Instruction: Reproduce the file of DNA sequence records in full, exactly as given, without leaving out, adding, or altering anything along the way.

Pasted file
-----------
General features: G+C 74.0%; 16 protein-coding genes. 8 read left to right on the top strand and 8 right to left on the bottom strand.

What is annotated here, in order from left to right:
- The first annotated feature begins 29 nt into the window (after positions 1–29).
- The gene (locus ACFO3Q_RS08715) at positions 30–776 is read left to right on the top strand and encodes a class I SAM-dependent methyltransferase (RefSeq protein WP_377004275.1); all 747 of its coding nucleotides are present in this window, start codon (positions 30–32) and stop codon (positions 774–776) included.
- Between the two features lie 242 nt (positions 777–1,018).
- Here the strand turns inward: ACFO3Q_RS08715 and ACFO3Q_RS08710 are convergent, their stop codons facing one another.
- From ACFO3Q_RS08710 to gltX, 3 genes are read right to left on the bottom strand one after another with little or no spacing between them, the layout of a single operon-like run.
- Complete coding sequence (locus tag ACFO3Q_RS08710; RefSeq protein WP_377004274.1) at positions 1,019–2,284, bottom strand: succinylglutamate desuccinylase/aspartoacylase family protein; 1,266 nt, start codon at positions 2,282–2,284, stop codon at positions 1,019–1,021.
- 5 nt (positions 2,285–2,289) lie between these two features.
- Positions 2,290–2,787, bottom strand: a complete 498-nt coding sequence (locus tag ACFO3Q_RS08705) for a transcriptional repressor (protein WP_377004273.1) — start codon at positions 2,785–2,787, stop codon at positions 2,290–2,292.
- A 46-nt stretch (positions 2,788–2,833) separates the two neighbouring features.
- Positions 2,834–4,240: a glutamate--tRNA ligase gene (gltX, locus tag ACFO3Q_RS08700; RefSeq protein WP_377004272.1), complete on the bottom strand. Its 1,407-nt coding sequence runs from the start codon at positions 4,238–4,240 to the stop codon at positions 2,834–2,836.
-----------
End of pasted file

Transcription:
General features: G+C 74.0%; 16 protein-coding genes. 8 read left to right on the top strand and 8 right to left on the bottom strand.

What is annotated here, in order from left to right:
- The first annotated feature begins 29 nt into the window (after positions 1–29).
- The gene (locus ACFO3Q_RS08715) at positions 30–776 is read left to right on the top strand and encodes a class I SAM-dependent methyltransferase (RefSeq protein WP_377004275.1); all 747 of its coding nucleotides are present in this window, start codon (positions 30–32) and stop codon (positions 774–776) included.
- Between the two features lie 242 nt (positions 777–1,018).
- Here the strand turns inward: ACFO3Q_RS08715 and ACFO3Q_RS08710 are convergent, their stop codons facing one another.
- From ACFO3Q_RS08710 to gltX, 3 genes are read right to left on the bottom strand one after another with little or no spacing between them, the layout of a single operon-like run.
- Complete coding sequence (locus tag ACFO3Q_RS08710; RefSeq protein WP_377004274.1) at positions 1,019–2,284, bottom strand: succinylglutamate desuccinylase/aspartoacylase family protein; 1,266 nt, start codon at positions 2,282–2,284, stop codon at positions 1,019–1,021.
- 5 nt (positions 2,285–2,289) lie between these two features.
- Positions 2,290–2,787, bottom strand: a complete 498-nt coding sequence (locus tag ACFO3Q_RS08705) for a transcriptional repressor (protein WP_377004273.1) — start codon at positions 2,785–2,787, stop codon at positions 2,290–2,292.
- A 46-nt stretch (positions 2,788–2,833) separates the two neighbouring features.
- Positions 2,834–4,240: a glutamate--tRNA ligase gene (gltX, locus tag ACFO3Q_RS08700; RefSeq protein WP_377004272.1), complete on the bottom strand. Its 1,407-nt coding sequence runs from the start codon at positions 4,238–4,240 to the stop codon at positions 2,834–2,836.